Well, who would have dreamed that the political landscape would have changed quite as furiously as it has done in the last month? After a strange period of turmoil in both main parties (still ongoing in Labour’s case), only the second female British Prime Minster is now charged with making sure dear old HMS Blighty is steered in the right direction. Good luck to Mrs May.
New governments often feel they need to stamp their authority on the situation they inherit to show that they are in control and that they mean business. This sometimes leads to unwise policy decisions. Ass far as the housing market goes, there have been no signs of anything such as a change (in either direction) on Stamp Duty – so far. Anything could happen. However, it’s to be expected that the government’s priority for the foreseeable future will be the Brexit process, for which there is no real precedent. (The EEC, as it then was, lost a large chunk of its territory in 1982 when Greenland voted to leave but it’s hard to find too many similarities between their economy and ours. It’s worth remembering, though, that even their comparatively simple exit took three years to negotiate: moreover, the Prime Minister has recently told that German Chancellor that no negotiations will start about Britain’s departure until January 2017 at the earliest. Clearly nothing, Brexit-wise, is going to happen quickly.)
Another motive for governmental intervention would have been if the markets had taken a tumble. In fact, and although the result last month caught most of the experts by surprise, this has not happened. As for foreign property owners, any alarm they might feel is most likely to affect London rather than anywhere else in the UK.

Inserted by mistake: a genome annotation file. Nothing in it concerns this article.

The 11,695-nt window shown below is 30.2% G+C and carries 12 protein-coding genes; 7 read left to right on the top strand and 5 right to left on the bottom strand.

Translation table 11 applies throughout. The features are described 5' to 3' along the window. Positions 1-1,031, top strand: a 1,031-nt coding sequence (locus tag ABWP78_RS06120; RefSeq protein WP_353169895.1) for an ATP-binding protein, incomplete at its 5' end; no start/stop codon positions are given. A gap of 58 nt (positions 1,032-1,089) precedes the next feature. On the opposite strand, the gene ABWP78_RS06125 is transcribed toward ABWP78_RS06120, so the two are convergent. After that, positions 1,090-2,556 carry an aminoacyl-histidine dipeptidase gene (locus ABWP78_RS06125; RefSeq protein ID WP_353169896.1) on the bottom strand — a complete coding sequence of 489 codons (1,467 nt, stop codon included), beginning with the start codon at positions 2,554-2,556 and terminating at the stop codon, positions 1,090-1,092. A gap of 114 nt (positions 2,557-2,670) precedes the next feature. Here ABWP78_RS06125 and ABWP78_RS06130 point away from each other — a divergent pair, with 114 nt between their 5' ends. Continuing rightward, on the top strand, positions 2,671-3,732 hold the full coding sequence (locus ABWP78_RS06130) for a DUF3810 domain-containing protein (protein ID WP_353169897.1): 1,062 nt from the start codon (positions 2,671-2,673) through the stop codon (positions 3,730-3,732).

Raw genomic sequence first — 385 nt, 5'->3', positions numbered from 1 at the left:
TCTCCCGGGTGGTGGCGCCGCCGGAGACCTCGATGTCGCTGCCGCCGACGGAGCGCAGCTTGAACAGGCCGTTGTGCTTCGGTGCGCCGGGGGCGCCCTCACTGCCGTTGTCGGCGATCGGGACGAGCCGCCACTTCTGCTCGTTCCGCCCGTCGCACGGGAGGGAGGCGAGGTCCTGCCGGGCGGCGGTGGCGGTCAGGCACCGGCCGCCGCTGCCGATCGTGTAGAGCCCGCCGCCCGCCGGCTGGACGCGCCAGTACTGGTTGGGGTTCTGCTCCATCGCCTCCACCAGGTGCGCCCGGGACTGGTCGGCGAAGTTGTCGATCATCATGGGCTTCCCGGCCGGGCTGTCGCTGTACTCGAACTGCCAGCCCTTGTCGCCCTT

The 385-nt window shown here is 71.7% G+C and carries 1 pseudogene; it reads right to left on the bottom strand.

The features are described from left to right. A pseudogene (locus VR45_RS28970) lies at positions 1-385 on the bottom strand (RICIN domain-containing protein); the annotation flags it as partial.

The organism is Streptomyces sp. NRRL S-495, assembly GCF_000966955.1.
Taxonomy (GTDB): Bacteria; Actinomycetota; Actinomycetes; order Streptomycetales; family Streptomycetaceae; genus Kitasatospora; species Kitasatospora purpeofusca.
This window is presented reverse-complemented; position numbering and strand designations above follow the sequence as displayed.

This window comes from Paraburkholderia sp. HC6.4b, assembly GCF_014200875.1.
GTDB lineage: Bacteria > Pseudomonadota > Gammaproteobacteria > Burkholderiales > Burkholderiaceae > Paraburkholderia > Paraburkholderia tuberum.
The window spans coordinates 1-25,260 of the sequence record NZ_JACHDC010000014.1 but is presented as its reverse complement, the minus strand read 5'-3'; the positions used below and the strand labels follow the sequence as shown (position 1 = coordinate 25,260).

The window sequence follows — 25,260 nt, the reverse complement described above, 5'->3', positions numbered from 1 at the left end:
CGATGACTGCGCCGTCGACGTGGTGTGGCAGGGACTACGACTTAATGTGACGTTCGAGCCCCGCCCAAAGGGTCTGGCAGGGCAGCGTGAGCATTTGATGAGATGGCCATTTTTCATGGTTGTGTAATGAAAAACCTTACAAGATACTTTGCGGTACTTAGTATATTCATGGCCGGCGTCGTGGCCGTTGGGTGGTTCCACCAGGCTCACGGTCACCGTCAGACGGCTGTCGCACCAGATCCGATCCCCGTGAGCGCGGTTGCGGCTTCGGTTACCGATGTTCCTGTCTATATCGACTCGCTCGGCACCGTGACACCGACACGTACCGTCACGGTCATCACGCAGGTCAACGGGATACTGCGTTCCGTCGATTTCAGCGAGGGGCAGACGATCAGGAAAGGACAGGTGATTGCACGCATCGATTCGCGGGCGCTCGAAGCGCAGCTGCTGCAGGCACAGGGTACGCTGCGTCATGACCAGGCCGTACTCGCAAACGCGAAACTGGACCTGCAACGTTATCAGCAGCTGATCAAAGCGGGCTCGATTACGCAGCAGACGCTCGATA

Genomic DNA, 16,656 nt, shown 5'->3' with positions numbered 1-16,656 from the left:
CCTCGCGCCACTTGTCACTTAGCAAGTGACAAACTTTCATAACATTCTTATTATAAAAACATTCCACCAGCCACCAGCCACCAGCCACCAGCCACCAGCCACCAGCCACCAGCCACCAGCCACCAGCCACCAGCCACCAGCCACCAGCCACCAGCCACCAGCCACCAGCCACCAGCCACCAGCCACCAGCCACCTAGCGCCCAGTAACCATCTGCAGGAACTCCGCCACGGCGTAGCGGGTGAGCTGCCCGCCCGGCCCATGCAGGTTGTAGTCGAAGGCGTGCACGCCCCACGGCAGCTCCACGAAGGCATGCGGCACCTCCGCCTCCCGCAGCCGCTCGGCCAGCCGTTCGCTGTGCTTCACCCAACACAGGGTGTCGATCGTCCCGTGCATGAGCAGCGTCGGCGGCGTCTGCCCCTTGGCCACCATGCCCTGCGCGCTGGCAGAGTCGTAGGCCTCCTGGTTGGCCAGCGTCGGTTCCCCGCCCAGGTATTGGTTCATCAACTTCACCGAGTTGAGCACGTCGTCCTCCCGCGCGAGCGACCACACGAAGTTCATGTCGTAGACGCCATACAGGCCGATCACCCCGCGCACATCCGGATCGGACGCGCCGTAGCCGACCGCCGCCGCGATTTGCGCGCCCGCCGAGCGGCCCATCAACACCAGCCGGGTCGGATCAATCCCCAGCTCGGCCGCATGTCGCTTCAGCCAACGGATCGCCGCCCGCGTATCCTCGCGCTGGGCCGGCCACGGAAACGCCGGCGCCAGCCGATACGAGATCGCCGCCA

So much for the national picture. What about us in the shires and, in particular, our part of the world? Has the dust settled around us after the vote to leave the EU? Yes. Well, kind of.
We have weathered the first few weeks. For a time the market looked jittery and I was the first to admit a sense of foreboding. One sensed that people thought they were reeling from a battering and were being very stoic in the face of adversity. In reality, it was more like thinking you were about to go down with the worst case of flu, when in fact you shrugged it off in a couple of days with a few paracetamol and an early night.
Those who were buying and selling before Brexit are predominantly the same type of people who will buy and sell in the future. Where there is a need to sell or buy there will be sales. It has been this way since the Autumn of 2007. The market imploded overnight back then – I definitely knew where I was when this occurred. Sales happened albeit in very small volumes.
With a few exceptions, no one really moves these days because they fancy a change of scenery. It is far too prohibitively expensive for any of that.
So, in short, life in the property world feels pretty much as it did and we are where we were. However, as the opening credits of the popular sci-fi series of the 60s series Stingray so rightly pointed out, ”Stand by for action – anything could happen in the next half an hour!”
Brearley & Rich